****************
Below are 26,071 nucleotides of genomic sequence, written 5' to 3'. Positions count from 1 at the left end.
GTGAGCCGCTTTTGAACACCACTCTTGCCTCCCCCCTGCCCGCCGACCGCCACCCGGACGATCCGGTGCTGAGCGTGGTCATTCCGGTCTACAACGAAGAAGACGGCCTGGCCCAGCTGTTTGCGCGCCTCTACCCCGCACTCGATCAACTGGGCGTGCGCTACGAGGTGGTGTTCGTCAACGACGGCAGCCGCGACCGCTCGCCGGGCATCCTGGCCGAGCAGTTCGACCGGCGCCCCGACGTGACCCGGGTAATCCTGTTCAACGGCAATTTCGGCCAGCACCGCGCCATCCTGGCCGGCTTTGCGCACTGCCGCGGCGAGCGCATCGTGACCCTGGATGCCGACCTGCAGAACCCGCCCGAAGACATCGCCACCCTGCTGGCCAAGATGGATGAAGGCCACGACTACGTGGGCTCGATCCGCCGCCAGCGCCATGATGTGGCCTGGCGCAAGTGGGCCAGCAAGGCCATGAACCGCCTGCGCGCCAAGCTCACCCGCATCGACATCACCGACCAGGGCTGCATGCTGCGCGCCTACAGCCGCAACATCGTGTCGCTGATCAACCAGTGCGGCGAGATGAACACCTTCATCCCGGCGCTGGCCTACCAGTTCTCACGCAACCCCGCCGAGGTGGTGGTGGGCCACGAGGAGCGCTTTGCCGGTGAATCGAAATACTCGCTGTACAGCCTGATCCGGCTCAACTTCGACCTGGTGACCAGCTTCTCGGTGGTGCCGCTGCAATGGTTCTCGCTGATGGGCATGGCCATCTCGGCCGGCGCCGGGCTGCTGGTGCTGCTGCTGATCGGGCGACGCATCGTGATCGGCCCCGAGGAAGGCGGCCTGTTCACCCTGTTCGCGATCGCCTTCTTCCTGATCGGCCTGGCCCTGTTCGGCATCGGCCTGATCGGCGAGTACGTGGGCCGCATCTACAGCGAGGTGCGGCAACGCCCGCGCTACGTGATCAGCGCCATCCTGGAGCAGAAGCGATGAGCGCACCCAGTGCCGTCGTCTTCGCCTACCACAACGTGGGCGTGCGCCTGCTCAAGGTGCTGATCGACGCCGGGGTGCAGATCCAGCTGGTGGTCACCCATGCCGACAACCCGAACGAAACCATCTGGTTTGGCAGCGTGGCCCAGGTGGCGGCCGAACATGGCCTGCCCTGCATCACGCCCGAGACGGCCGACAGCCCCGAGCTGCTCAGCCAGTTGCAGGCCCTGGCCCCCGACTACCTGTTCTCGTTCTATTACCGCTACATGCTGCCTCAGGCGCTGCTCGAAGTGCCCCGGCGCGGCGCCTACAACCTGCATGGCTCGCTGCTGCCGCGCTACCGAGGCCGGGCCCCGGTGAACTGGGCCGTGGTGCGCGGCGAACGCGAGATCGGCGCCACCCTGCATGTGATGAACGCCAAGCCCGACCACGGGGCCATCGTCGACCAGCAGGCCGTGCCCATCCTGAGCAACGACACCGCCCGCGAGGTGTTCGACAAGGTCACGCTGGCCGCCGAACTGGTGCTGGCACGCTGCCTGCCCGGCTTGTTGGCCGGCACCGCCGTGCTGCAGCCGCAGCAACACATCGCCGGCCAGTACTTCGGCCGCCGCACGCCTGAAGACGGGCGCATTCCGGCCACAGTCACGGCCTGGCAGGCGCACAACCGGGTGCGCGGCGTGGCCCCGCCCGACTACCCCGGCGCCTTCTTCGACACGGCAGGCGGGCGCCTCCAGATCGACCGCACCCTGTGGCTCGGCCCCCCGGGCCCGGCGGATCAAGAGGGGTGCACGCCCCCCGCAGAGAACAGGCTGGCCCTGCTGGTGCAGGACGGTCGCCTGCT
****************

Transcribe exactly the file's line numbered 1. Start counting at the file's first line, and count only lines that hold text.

Below are 26,071 nucleotides of genomic sequence, written 5' to 3'. Positions count from 1 at the left end.